At least 18 clinics and hospitals in Limpopo are without HIV testing kits as months-long shortages of the HIV diagnostics continue in the province, say activists from Aids lobby group the Treatment Action Campaign (TAC).
TAC provincial chairperson Moses Makhomisane says he fears rape survivors might miss out on preventative treatment because of the shortage of HIV testing kits.
“Somebody who has been raped only has a 72-hour chance to prevent themselves from getting infected with HIV and for them to access PEP [post-exposure prophylaxis], they need to be tested,” he explains.
People who have been raped can get antiretroviral (ARV) medication within 72 hours of the attack to prevent HIV infection as part of post-exposure prophylaxis (PEP). Because the ARVs used in the PEP may not be the same as those needed to treat HIV, rape survivors must first test HIV-negative before they start taking PEP.
But TAC and medicine-monitoring organisation Stop Stockouts Project say facilities in two of the province’s five districts have been running low on testing kits since July.
And on Twitter, activists warn the problem could be more widespread. Other Twitter users say it’s not the first time they have heard reports of HIV testing kit stock-outs.
TAC Limpopo only has branches in Mopani & Vhembe currently which is why the focus is there. It’s likely the problem is more widespread..
— TAC (@TAC) September 8, 2017
New tender, new problems
The Limpopo health department admits that HIV testing kits ran low in July and August, but says the kits were reshuffled between facilities and provinces to avoid stock-outs.
“At no time was the Limpopo health [department] completely out of stock. Currently, Limpopo has sufficient stock to service all clients visiting our health facilities,” says provincial health department spokesperson Derick Kganyago.
The country recently began purchasing testing kits from new suppliers as part of a new national tender, according to national health department director of communications Foster Mohale. He explains that there was a delay in delivering tests to provinces as newly procured kits were being quality assured, but says provinces should have ordered enough stock under the old tender to see them through the change in suppliers.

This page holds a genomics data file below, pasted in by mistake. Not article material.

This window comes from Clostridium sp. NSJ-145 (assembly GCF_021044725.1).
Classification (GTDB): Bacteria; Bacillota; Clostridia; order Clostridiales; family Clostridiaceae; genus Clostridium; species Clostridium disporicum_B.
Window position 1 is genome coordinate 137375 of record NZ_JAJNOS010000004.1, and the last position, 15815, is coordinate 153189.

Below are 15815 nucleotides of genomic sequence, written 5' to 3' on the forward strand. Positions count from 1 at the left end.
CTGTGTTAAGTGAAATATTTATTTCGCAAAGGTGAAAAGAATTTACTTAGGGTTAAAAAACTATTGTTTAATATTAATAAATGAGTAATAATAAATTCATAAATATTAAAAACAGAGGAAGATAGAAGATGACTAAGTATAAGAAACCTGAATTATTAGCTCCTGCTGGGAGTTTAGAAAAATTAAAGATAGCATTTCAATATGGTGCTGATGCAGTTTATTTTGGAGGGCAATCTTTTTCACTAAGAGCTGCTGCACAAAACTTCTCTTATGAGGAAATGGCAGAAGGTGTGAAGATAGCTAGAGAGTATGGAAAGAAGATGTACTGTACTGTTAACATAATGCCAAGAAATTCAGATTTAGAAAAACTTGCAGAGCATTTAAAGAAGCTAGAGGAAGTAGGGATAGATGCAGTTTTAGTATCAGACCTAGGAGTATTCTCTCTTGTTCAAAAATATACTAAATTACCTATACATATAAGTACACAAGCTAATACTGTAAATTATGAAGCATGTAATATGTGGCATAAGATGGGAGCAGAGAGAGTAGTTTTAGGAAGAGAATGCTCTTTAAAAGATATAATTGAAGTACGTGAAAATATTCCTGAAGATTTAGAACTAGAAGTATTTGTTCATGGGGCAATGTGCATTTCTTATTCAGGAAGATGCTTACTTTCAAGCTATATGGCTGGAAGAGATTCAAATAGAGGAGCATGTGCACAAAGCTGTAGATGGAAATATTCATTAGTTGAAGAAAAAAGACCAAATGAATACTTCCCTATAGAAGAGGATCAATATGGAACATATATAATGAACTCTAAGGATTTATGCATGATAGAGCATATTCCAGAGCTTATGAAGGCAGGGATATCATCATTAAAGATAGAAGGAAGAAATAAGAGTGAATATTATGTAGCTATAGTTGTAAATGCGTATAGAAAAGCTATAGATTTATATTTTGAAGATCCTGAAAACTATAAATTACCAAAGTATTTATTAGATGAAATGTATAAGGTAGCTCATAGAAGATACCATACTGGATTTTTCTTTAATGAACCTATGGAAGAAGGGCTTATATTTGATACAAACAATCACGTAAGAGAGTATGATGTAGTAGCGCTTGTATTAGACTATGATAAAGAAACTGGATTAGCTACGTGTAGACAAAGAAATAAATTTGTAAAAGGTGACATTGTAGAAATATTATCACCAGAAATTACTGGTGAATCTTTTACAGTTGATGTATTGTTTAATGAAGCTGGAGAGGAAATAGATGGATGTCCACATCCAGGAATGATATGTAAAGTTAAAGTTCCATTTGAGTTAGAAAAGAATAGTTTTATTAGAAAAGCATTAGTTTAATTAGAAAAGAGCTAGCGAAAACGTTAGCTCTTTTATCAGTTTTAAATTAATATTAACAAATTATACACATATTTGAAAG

“There is no national shortage of test kits. All provinces are going through a transition period from the previous expired tender to the current one. The procurement of the test kits is decentralised to provinces and each province has to make projections and manage their stock based on their targets,” Mohale says.
He says the provinces began ordering testing kits for October in August under the new tender.
Health MEC Phophi Ramathuba has yet to respond to a TAC letter about stock-outs, she has pledged to investigate the issue via social media.
The issue willl be duly investigated
— Phophi Ramathuba (@PhophiRamathuba) September 8, 2017
No test? No treatment
In September last year, South Africa began allowing anyone who had tested HIV-positive to begin treatment almost immediately — an approach often called “test and treat”. In the past, most people would have had to wait until their CD4 counts — a measure of the immune system’s strength — fell to low levels before they started taking ARVs.
But Stop Stockouts Project manager Glenda Muzenda says tests are the crucial first step in getting more people onto treatment. She warns that if people come to test for HIV at a clinic and find there are no diagnostics, they may leave and never return: “In reality, people make such a life-changing decision [when they decide] to test and it is really difficult when you are not able to get test kits on the day.”
The testing kit shortage may also imperil South Africa’s progress towards achieving the latest round of international HIV goals, says Makhomisane. Under the “90-90-90” targets, South Africa has committed to ensuring 90% of all people living with HIV know their status by 2020 and 90% of people diagnosed with HIV infection are on ARVs. Of those on treatment, 90% should be well enough to bring the amount of HIV in their blood down to almost undetectable levels.
People who have been virally suppressed for at least six months have an extremely low risk of transmitting the virus to their sexual partners, according to a July statement released by global health experts and heads of more than 400 organisations.